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WELLINGTON PARANORMAL gets 5.5/10 Less than supernatural

Season 1 episode 1 Demon Girl

Created by Jemaine Clement, Taiki Waititi
Starring Mike Minogue, Karen O’Leary, Maaka Pohatu

5.5/10

Ordinary New Zealand police officers and terrifying supernatural monsters clash in this new comedy series, created by Jemaine Clement (Flight of the Conchords) and Taiki Waititi (Hunt for the Wilderpeople, Thor: Ragnarok). Wellington Paranormal acts as a spin-off for What We Do in the Shadows (2014), similarly using a mockumentary style to investigate the paranormal living amongst the normal, but this time from the perspective of the Wellington Police Force.

Set up as a fly-on-the-wall mockumentary following the on-the-street police work of Officer Minogue (Mike Minogue) and Officer O’Leary (Karen O’Leary), they are ushered into a department for paranormal cases by Sergeant Maaka (Maaka Pohatu) who has an on-going fascination with the supernatural. Episode 1 sees these two officers encounter their first paranormal case, a possessive demonic spirit that is passing between different people (and animals).

As is expected from its Kiwi creators, the humour is particularly dry, even more so than the number of other projects this duo have worked on. Although there are a handful of fairly good jokes, mostly in the middle of the episode, the humour just seems too held-back to be anything other than mildly amusing.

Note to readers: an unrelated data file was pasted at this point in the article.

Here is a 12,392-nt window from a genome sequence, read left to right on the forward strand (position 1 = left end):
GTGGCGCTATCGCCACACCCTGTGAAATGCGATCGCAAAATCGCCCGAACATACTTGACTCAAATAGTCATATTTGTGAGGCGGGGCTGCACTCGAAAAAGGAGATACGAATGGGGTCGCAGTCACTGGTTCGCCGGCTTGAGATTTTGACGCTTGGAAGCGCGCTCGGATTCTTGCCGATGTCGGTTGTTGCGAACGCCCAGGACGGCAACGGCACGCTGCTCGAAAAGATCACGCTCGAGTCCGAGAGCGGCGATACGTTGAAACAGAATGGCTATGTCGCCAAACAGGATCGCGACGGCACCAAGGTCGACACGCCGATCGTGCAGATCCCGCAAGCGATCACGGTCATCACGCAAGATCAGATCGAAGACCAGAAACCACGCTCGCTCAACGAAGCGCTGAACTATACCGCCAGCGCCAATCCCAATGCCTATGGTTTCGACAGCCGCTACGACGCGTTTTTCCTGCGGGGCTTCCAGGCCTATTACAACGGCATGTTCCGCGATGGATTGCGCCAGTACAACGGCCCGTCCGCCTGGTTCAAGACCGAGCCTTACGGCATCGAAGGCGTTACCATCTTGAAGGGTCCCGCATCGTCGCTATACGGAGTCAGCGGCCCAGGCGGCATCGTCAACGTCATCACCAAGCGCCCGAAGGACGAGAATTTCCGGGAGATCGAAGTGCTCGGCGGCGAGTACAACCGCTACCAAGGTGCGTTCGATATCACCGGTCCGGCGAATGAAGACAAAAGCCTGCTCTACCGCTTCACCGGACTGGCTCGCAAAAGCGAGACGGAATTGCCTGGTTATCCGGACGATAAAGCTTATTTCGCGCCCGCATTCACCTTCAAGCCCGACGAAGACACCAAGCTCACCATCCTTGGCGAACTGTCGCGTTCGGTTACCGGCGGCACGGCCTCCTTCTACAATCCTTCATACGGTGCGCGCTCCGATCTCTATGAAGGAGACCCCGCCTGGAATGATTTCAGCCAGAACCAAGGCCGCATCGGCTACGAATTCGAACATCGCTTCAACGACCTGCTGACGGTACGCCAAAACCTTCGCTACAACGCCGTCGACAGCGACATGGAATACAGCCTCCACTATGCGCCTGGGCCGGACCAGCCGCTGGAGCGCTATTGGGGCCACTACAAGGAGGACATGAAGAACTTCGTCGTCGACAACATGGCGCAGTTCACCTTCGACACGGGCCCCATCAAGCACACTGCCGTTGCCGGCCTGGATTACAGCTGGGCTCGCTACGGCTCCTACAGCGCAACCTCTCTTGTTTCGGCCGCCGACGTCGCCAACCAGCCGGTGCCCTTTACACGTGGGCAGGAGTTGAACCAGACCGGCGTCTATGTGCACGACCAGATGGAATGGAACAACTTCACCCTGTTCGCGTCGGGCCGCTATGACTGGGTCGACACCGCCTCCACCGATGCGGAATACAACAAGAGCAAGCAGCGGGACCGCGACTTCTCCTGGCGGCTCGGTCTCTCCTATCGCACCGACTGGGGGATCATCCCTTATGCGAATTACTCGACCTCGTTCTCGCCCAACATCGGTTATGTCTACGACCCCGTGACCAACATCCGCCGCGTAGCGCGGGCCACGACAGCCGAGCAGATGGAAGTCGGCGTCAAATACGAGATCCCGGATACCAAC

This show mixes the normal with the paranormal, eliciting a fair amount of humour from the straight-faced reactions of the officers when they’re faced with the wild supernatural powers of the demonic spirit. Even when it all builds up to a hellish ending, the officers still react with as droll a response as possible. This is the tone that’s flatly present all the way through the first episode, making it a struggle for the humour to be present.

This kind of humour is seemingly becoming more and more synonymous with New Zealand comedy (mostly thanks to these Kiwi creators and their successful backlog of similar comedy shows), though the dryness this time may be a bit too much for some viewers. For those that dig this sort of slightly awkward, improvisational-like comedy, they may find Wellington Paranormal to be a laugh riot, but for others, the humour may come across as too flat to be funny.

DAVID MORGAN-BROWN

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